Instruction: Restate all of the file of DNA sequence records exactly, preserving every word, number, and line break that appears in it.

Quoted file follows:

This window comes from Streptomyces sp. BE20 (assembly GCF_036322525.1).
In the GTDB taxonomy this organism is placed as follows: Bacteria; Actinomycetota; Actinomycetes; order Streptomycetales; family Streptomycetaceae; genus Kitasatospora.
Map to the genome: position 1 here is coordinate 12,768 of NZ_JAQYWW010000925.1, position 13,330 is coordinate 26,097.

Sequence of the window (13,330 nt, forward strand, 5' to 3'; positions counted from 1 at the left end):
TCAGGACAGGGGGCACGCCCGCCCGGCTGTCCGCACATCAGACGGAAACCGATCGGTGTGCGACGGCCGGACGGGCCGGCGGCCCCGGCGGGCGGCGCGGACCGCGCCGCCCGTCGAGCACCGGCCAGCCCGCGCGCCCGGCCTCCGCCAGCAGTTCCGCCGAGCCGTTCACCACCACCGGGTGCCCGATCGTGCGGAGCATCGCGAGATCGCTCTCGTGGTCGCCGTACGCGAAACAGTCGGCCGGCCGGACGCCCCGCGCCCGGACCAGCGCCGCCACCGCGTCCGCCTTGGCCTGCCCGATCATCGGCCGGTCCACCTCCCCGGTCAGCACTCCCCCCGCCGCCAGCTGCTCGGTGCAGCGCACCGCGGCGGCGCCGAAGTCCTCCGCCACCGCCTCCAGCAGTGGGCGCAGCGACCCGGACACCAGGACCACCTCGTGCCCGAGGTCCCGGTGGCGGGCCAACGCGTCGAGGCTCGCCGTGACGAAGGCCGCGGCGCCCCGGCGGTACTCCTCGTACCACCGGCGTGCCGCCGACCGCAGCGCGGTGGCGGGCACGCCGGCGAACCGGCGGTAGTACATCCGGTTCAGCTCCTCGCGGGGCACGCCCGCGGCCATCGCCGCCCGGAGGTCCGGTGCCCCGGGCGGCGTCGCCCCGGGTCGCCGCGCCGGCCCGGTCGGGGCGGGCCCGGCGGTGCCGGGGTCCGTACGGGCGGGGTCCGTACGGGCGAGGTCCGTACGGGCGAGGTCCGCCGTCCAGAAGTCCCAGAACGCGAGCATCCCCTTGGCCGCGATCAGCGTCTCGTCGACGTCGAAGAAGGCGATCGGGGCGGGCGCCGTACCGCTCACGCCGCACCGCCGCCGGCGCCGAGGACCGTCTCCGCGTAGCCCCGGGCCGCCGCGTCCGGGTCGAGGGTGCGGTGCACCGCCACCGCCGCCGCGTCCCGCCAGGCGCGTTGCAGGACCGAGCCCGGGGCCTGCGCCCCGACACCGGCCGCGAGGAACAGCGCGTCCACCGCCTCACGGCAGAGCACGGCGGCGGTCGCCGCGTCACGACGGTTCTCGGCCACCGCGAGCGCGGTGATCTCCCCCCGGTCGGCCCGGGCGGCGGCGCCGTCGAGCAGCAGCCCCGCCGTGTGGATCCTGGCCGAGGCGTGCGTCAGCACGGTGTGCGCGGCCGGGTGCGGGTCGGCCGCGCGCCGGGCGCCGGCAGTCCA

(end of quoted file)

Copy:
This window comes from Streptomyces sp. BE20 (assembly GCF_036322525.1).
In the GTDB taxonomy this organism is placed as follows: Bacteria; Actinomycetota; Actinomycetes; order Streptomycetales; family Streptomycetaceae; genus Kitasatospora.
Map to the genome: position 1 here is coordinate 12,768 of NZ_JAQYWW010000925.1, position 13,330 is coordinate 26,097.

Sequence of the window (13,330 nt, forward strand, 5' to 3'; positions counted from 1 at the left end):
TCAGGACAGGGGGCACGCCCGCCCGGCTGTCCGCACATCAGACGGAAACCGATCGGTGTGCGACGGCCGGACGGGCCGGCGGCCCCGGCGGGCGGCGCGGACCGCGCCGCCCGTCGAGCACCGGCCAGCCCGCGCGCCCGGCCTCCGCCAGCAGTTCCGCCGAGCCGTTCACCACCACCGGGTGCCCGATCGTGCGGAGCATCGCGAGATCGCTCTCGTGGTCGCCGTACGCGAAACAGTCGGCCGGCCGGACGCCCCGCGCCCGGACCAGCGCCGCCACCGCGTCCGCCTTGGCCTGCCCGATCATCGGCCGGTCCACCTCCCCGGTCAGCACTCCCCCCGCCGCCAGCTGCTCGGTGCAGCGCACCGCGGCGGCGCCGAAGTCCTCCGCCACCGCCTCCAGCAGTGGGCGCAGCGACCCGGACACCAGGACCACCTCGTGCCCGAGGTCCCGGTGGCGGGCCAACGCGTCGAGGCTCGCCGTGACGAAGGCCGCGGCGCCCCGGCGGTACTCCTCGTACCACCGGCGTGCCGCCGACCGCAGCGCGGTGGCGGGCACGCCGGCGAACCGGCGGTAGTACATCCGGTTCAGCTCCTCGCGGGGCACGCCCGCGGCCATCGCCGCCCGGAGGTCCGGTGCCCCGGGCGGCGTCGCCCCGGGTCGCCGCGCCGGCCCGGTCGGGGCGGGCCCGGCGGTGCCGGGGTCCGTACGGGCGGGGTCCGTACGGGCGAGGTCCGTACGGGCGAGGTCCGCCGTCCAGAAGTCCCAGAACGCGAGCATCCCCTTGGCCGCGATCAGCGTCTCGTCGACGTCGAAGAAGGCGATCGGGGCGGGCGCCGTACCGCTCACGCCGCACCGCCGCCGGCGCCGAGGACCGTCTCCGCGTAGCCCCGGGCCGCCGCGTCCGGGTCGAGGGTGCGGTGCACCGCCACCGCCGCCGCGTCCCGCCAGGCGCGTTGCAGGACCGAGCCCGGGGCCTGCGCCCCGACACCGGCCGCGAGGAACAGCGCGTCCACCGCCTCACGGCAGAGCACGGCGGCGGTCGCCGCGTCACGACGGTTCTCGGCCACCGCGAGCGCGGTGATCTCCCCCCGGTCGGCCCGGGCGGCGGCGCCGTCGAGCAGCAGCCCCGCCGTGTGGATCCTGGCCGAGGCGTGCGTCAGCACGGTGTGCGCGGCCGGGTGCGGGTCGGCCGCGCGCCGGGCGCCGGCAGTCCA